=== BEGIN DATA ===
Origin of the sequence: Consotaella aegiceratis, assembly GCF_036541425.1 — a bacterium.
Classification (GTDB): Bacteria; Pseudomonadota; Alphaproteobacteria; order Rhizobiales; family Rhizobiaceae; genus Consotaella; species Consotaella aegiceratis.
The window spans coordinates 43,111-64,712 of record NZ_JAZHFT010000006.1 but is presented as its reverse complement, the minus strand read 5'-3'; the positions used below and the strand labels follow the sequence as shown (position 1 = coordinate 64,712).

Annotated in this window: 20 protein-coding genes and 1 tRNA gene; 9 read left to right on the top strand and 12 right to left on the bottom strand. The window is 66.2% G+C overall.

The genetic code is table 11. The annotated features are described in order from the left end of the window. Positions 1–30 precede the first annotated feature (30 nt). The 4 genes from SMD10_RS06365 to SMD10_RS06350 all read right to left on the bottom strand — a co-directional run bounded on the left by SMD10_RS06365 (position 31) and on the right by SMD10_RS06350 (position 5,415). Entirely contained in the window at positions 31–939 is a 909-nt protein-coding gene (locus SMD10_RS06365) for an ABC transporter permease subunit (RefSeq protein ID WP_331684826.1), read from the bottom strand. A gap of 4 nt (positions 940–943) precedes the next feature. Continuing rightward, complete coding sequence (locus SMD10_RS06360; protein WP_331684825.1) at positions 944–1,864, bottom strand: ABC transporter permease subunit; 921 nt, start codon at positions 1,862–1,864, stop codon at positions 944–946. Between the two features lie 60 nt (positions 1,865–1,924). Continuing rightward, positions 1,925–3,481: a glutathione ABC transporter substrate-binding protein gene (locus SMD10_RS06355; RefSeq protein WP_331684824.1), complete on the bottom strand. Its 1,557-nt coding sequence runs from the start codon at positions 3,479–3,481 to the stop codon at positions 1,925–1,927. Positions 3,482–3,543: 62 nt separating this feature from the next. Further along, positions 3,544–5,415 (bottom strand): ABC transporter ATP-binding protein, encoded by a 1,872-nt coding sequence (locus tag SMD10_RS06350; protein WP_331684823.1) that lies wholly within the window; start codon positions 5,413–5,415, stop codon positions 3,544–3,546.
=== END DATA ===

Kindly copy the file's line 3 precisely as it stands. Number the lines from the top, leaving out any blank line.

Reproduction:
The window spans coordinates 43,111-64,712 of record NZ_JAZHFT010000006.1 but is presented as its reverse complement, the minus strand read 5'-3'; the positions used below and the strand labels follow the sequence as shown (position 1 = coordinate 64,712).